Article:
When it comes to endangerment status, big-brained mammals may have a higher risk of extinction, according to a new study.
Eric Abelson, author of the study and a research wildlife biologist at the Pacific Southwest Research Station of the U.S. Forest Service, said that mammalian species alive today – that have larger brain sizes – are more likely to become extinct, even though for the past 40 million years the opposite trend was seen in carnivore species.
In the new study – published in the Proceedings of the Royal Society B – Abelson looked at the relationship between endangerment status and brain size in 1679 animals that represented 160 different mammal species.
The results showed that the likelihood of mammals with larger brains relative to their body size to become vulnerable, near threatened, threatened, endangered, and critically endangered was a lot higher, compared with those that had smaller brains relative to their overall body mass, according to Abelson.
For instance, the International Union for Conservation of Nature (IUCN) listed the short-eared dog (Atelocynus microtis), which has a large relative brain size, as near threatened. The Channel Island fox (Urocyon littoralis) also has a large brain size, and yet is now near threatened. Another mammal with a big brain, the tiger cat (Leopardus tigrinus), is listed as being near threatened, Abelson said.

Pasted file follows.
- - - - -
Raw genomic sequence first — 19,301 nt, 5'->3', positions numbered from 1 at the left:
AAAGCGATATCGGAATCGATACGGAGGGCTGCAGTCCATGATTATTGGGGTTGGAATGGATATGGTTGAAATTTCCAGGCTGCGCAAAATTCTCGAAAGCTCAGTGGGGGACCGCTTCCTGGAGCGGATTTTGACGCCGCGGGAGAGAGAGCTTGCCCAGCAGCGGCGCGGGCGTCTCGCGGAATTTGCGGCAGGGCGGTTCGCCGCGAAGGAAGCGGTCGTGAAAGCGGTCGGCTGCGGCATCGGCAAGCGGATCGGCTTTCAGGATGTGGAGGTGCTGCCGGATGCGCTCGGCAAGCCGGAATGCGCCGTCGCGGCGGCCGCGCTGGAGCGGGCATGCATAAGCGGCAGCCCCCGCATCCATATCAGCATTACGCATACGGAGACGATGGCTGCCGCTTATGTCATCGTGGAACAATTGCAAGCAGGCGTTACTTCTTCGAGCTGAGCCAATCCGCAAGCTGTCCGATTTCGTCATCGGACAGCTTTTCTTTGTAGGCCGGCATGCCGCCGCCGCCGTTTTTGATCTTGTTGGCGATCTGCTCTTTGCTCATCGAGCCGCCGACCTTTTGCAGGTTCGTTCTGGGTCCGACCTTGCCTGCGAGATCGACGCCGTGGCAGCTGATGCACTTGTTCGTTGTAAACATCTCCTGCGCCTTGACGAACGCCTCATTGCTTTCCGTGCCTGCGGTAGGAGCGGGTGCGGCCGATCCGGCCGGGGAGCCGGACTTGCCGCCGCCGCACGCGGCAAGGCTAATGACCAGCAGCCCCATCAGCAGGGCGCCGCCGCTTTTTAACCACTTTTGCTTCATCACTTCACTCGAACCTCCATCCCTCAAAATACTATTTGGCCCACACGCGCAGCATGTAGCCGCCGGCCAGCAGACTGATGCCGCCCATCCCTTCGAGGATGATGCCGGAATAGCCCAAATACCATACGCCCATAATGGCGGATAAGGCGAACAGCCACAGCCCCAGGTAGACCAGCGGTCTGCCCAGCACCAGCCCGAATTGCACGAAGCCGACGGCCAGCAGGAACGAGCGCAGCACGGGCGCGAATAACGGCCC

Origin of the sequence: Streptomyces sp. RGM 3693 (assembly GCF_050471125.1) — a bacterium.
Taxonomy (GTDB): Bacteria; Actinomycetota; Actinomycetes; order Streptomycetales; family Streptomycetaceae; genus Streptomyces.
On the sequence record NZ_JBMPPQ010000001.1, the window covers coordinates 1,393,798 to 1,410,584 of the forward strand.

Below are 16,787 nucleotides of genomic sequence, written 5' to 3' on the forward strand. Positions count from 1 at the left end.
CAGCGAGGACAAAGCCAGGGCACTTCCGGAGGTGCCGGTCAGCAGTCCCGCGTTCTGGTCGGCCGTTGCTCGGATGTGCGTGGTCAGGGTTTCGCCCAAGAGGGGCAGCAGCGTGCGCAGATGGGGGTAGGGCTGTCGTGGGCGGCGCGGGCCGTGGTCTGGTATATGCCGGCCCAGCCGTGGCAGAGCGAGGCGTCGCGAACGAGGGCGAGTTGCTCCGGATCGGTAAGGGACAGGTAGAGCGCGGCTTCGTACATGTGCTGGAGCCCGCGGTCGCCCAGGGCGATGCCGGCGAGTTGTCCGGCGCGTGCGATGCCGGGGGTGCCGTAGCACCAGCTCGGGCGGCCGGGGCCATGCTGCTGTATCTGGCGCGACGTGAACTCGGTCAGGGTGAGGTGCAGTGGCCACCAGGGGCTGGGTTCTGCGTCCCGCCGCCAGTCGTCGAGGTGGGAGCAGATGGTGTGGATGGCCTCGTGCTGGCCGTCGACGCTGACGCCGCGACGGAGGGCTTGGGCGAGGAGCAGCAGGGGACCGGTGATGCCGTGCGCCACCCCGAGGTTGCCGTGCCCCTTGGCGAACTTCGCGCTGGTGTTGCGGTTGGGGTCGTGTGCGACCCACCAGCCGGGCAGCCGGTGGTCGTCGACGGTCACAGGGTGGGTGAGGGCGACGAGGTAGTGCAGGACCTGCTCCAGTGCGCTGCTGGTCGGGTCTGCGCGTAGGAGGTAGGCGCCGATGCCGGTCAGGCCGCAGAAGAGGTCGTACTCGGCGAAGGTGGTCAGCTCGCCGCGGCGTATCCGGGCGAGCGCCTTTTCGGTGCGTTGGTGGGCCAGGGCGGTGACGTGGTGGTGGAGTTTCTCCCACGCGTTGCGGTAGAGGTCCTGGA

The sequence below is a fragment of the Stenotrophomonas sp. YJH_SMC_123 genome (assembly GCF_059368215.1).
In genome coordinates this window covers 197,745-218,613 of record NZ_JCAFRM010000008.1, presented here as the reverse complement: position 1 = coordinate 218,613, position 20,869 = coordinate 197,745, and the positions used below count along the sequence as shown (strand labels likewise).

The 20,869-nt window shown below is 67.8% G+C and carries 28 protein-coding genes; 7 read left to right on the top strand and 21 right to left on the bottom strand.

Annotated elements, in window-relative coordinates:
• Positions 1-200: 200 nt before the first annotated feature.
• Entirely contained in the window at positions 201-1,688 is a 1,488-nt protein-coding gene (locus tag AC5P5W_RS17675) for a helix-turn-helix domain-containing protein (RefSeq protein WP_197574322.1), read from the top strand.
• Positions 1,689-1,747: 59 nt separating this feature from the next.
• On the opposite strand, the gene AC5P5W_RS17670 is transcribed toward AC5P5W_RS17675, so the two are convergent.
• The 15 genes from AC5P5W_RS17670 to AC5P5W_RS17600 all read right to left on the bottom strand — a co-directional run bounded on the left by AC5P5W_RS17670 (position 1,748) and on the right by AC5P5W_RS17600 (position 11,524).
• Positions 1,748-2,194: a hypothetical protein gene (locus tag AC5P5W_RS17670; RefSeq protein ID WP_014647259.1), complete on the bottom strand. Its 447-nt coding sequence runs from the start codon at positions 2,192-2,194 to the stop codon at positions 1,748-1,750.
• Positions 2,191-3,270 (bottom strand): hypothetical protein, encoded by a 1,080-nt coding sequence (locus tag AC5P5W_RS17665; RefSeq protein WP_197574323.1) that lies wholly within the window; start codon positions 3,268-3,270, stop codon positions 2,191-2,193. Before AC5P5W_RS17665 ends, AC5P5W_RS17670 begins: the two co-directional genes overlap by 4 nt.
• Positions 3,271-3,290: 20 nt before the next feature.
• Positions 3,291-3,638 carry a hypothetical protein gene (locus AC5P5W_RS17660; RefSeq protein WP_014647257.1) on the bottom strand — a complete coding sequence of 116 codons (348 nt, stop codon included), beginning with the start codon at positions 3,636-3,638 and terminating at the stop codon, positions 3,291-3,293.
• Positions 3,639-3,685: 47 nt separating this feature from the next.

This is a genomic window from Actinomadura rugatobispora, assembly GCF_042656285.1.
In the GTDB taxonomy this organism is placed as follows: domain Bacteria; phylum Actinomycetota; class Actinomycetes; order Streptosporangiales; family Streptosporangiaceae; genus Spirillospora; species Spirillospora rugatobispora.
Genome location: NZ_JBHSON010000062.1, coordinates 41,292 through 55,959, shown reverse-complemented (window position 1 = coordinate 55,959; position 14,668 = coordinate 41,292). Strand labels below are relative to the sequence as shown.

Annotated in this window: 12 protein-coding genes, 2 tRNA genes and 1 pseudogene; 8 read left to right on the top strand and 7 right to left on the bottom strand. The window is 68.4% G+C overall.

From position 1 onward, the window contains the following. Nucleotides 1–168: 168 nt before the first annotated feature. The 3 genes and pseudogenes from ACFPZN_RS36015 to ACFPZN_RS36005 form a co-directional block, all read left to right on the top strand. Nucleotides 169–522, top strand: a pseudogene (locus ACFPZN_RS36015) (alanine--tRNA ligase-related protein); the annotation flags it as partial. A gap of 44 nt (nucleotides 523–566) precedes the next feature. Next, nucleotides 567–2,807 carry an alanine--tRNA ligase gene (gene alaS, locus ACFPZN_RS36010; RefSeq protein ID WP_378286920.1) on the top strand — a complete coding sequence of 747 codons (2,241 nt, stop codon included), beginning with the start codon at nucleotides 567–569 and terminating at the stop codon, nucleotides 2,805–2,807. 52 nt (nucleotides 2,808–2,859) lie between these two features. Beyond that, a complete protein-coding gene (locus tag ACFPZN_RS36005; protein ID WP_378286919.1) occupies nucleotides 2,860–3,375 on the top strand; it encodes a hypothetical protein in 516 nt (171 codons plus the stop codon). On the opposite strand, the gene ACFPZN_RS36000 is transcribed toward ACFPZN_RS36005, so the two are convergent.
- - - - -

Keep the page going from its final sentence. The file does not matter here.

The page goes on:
The Cozumel raccoon, also known as the pygmy raccoon (Procyon pygmaeus), an animal native to Cozumel Island off the coast of the Yucatan Peninsula, Mexico, is listed as critically endangered.
However, Abelson also noted that the correlation between endangerment status and relative brain size is not as strong for mammals that are very large.
A previous study conducted by Daniel Sol of the Spanish National Research Council, showed that that bird species with big brains relative to their overall body size had greater survival skills, compared with smaller brained birds.
According to Sol, larger brains helped bids adapt to changes in the environment. They were more innovative and responded better to new conditions, he added.
Nowadays, a lot of mammals appear to be overwhelmed by the rate at which everything changes in their environment, which slows their ability to react and adapt. Only time will tell is even our own species will be able to cope with the rapid climate change.
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